Climate activist Dylan Hamilton (17) made an impassioned speech criticising the party leaders on their empty words. “I want to show you all we are very, very angry. We are trying to knock down your doors. If the comments here tonight have shown us anything, it’s that young people don’t agree that you have done what is necessary either.”
The leaders then scrambled to say that that wasn’t their intention, with Nicola Sturgeon insisting she doesn’t want to “pass the buck” to the younger generations.
I think Dylan’s words perfectly encapsulated the feelings of the young people in the (virtual) room, including myself. We see politicians praising young activists for our passion and hard work all the time, and yet very rarely actually engaging with us or enacting the change we are demanding.
I wasn’t satisfied with the answers they gave to the question on engaging with youth. There were lots of empty platitudes and compliments of youth activists but very little comments on how they intend to work with young people in the future and genuinely listen to us and take the necessary action.
Capitalism as a driving force of climate breakdown
Later on, the Greens thankfully brought up capitalism’s integral role in causing the climate crisis, with Harvie stating “Perpetual economic growth on a finite planet doesn’t work. Eventually the system will crack. We’re seeing that right now. Capitalism is the root cause of the problem… we need to name it.”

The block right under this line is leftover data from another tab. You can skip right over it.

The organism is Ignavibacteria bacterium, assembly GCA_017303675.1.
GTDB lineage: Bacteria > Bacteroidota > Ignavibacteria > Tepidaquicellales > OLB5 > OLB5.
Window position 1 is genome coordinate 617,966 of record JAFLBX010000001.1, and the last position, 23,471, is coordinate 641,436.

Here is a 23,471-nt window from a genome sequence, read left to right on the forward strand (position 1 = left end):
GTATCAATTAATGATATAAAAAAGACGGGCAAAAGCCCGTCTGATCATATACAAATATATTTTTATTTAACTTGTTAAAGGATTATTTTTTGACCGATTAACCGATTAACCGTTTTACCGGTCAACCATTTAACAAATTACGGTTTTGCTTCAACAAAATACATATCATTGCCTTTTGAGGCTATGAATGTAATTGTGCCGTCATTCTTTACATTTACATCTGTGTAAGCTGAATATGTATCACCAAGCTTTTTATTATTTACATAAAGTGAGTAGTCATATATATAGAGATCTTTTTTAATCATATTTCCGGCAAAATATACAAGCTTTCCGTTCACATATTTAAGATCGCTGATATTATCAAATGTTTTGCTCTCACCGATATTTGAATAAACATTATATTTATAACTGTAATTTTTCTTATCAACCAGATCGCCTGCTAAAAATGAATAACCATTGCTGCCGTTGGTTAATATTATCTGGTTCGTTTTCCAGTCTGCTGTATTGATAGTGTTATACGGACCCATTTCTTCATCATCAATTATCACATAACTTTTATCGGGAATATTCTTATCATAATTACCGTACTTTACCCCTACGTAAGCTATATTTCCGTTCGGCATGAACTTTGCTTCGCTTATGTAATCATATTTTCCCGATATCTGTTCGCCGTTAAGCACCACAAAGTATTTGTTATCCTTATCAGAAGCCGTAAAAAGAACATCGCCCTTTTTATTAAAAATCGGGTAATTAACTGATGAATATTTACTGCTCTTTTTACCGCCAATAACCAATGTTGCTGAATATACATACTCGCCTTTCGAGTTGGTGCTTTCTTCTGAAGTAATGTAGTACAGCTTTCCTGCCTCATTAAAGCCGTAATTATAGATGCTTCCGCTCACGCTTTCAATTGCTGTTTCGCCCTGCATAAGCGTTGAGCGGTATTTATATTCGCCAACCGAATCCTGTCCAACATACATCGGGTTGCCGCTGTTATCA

Capitalism finally being identified as an issue in a climate debate with politicians was a wonderful first step, and while it’s disappointing to not see similar sentiments brought up by the other parties, it was extremely refreshing to see.
SNP and the Lib Dems did agree that GDP isn’t the be all and end all, with Nicola Sturgeon stating that the SNP want to see “a wellbeing economy.” Patrick Harvie criticised the SNP for their promotion of sustainable growth, noting that GDP is “still at the pinnacle” of our economy and calling sustainable growth “a paradox.”
The Conservatives disagreed that GDP should be decentred in our economic considerations, declaring that the money to pay for the necessary climate action must come from somewhere. Patrick Harvie quickly responded by accusing Douglas Ross of hypocrisy for making a ‘no magic money tree’ argument when his party in Westminster seemed to have “unlimited funds to pay for nuclear warheads and increased military technologies”.
Overall, predictably the promises made by the parties fall way short of what we know is necessary to achieve our climate targets. I found it extremely concerning that all but the Greens could not name an end date for fossil fuel extraction.
Despite this, there were also some positives; the Greens’ plan for phasing out fossil fuels is excellent and should be replicated in the other parties We heard commitments to ban single-use plastic and integrate climate education into school subjects (with some calling for it to be compulsory) which is a huge win for the Teach The Future campaign!
Moving forward, I would love to see more actionable policies being discussed, a much greater sense of urgency from the party leaders and more ambitious legally binding targets being enacted.
Skye sits on the YFoES Steering Group and has been part of the group which worked to create the Vote4Climate campaign, encouraging young people to register to vote and pledge to vote for the climate.
Watch the debate here: